Entangled Voices: Genre and the Religious Construction of the Self

By Frederick J. Ruf | Go to book overview

Acknowledgments

For six years, from 1988 until 1994, the topics in this book were a continual source of conversations with my friends, family, colleagues, and students, even with my children as we read bedtime stories. I doubt, therefore, that I can acknowledge adequately all who helped these thoughts move along. Gordon Kaufman, as always, was provocative and seminal; every scholar should have the benefit of his conversation. Of great value were Richard Niebuhr and William Graham, in whose seminar twelve years ago these thoughts first glimmered. James Engell sharpened my thinking and informed it with sources, especially for the chapter on Coleridge. Colleagues at Georgetown University provided just the intellectual atmosphere one hopes for in academia. In particular, Theresa Sanders and Joe Murphy gave me the sort of lunch table and office door stimulation that should have produced a far better book. John Glavin, Jim Donahue, Francisca Bantly, Victoria Pedrick, Diane Yeager, Charles Winquist, and Stanley Hauerwas provided helpful stimulus or support. Stephen Webb read the manuscript with eyes that saw subtleties I had never perceived. His suggestions gave the book qualities that certainly strengthen it. I would like to acknowledge the Landegger Fund for both summer and semester research leaves; Efrat Tseelon's conference on Mask, Masquerade, and Carnival in Venice in 1994, which helped me develop the chapter on Robert Wilson; Alessandra Farkas and Lewis Rosenbluth, who assisted my research on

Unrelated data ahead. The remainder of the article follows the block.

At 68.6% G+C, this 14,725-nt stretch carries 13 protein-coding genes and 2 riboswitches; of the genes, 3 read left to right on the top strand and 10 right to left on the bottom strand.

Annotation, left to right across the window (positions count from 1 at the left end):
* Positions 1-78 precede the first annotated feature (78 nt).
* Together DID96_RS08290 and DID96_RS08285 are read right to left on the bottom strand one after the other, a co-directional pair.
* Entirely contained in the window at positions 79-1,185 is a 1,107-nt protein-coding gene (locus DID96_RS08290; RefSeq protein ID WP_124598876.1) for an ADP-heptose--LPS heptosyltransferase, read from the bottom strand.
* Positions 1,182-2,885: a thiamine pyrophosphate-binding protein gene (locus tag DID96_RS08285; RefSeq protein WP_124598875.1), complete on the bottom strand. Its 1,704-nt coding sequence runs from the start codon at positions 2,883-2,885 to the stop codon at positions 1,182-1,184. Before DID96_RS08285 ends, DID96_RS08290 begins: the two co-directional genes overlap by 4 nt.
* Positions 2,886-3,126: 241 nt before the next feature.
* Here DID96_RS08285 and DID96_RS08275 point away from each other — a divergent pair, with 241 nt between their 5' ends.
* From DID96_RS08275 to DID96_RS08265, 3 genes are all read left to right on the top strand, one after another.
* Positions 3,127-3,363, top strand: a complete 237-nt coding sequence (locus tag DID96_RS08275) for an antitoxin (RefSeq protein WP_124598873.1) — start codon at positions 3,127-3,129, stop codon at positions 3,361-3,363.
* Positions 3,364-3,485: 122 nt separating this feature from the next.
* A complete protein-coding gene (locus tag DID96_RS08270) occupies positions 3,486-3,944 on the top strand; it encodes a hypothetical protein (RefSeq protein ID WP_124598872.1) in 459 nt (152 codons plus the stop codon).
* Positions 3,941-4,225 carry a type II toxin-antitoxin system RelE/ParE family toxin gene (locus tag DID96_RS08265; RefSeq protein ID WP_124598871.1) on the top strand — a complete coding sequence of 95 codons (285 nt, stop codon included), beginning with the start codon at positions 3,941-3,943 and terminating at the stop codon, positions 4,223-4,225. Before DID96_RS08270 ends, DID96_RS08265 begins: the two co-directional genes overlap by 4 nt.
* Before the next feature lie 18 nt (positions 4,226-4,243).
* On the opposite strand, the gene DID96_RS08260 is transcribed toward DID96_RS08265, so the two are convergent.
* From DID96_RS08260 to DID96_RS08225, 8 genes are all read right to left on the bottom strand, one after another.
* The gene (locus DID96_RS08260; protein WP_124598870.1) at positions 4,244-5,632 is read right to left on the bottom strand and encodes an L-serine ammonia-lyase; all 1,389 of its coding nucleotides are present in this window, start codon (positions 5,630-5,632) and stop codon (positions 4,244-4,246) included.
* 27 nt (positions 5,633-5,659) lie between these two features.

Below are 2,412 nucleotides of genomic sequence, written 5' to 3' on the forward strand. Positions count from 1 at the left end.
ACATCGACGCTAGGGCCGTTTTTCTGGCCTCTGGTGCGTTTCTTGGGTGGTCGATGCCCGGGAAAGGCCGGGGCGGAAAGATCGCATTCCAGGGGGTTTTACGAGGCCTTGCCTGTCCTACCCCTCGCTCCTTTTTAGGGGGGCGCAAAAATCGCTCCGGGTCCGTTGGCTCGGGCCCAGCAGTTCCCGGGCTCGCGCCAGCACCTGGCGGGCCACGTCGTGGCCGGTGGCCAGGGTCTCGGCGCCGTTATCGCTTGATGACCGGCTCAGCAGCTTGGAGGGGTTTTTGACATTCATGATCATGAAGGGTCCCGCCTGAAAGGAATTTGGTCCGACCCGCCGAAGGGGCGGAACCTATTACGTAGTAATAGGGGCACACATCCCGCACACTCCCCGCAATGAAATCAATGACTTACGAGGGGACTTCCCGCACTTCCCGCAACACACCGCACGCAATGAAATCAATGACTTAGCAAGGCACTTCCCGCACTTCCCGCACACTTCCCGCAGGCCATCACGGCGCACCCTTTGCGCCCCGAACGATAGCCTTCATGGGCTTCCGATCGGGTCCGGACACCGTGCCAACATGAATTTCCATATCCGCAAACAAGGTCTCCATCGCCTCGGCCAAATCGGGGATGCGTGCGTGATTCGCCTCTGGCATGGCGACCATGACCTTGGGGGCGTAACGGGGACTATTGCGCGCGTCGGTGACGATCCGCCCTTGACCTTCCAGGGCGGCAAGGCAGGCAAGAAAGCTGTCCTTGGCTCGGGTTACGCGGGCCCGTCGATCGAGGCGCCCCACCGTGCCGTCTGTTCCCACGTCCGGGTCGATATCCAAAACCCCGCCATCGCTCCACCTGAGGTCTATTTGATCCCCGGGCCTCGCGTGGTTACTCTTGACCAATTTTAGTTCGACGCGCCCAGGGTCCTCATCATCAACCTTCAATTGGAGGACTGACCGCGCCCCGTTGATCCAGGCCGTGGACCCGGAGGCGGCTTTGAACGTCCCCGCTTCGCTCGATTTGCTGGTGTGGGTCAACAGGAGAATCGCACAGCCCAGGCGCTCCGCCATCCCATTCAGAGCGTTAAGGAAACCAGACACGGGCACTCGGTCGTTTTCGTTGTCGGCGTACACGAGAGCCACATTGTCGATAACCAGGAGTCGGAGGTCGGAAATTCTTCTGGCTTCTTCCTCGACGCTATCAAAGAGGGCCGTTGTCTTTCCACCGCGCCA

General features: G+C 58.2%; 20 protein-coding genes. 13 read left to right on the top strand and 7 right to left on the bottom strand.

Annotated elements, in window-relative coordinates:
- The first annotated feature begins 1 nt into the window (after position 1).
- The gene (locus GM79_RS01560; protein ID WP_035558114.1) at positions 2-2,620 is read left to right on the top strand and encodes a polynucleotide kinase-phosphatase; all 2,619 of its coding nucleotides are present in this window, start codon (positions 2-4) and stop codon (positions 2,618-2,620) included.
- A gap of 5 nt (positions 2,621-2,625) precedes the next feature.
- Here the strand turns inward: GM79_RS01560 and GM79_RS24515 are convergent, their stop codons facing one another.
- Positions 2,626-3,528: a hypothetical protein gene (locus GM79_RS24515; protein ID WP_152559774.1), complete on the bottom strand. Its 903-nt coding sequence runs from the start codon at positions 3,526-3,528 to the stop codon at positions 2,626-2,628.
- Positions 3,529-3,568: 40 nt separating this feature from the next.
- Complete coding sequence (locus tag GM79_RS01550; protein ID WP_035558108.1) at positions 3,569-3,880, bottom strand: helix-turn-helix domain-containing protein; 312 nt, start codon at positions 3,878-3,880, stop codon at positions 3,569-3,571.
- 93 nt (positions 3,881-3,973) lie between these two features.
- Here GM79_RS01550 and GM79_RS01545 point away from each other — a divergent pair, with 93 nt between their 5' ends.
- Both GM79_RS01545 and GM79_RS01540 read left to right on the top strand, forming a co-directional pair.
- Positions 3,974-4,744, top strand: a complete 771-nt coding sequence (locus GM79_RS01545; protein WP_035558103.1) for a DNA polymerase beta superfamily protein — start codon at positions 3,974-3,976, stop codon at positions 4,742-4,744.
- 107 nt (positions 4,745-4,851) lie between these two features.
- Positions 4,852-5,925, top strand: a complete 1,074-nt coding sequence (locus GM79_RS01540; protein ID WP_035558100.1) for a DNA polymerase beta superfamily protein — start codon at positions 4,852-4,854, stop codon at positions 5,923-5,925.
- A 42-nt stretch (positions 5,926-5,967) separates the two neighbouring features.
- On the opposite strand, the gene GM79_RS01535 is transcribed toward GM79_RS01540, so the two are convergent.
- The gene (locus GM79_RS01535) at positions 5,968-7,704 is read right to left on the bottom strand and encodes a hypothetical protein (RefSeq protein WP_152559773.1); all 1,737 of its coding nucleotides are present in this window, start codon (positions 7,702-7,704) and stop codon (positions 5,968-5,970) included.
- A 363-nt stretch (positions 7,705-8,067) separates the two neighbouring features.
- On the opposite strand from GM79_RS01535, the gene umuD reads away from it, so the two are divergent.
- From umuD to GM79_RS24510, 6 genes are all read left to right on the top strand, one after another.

-vii-

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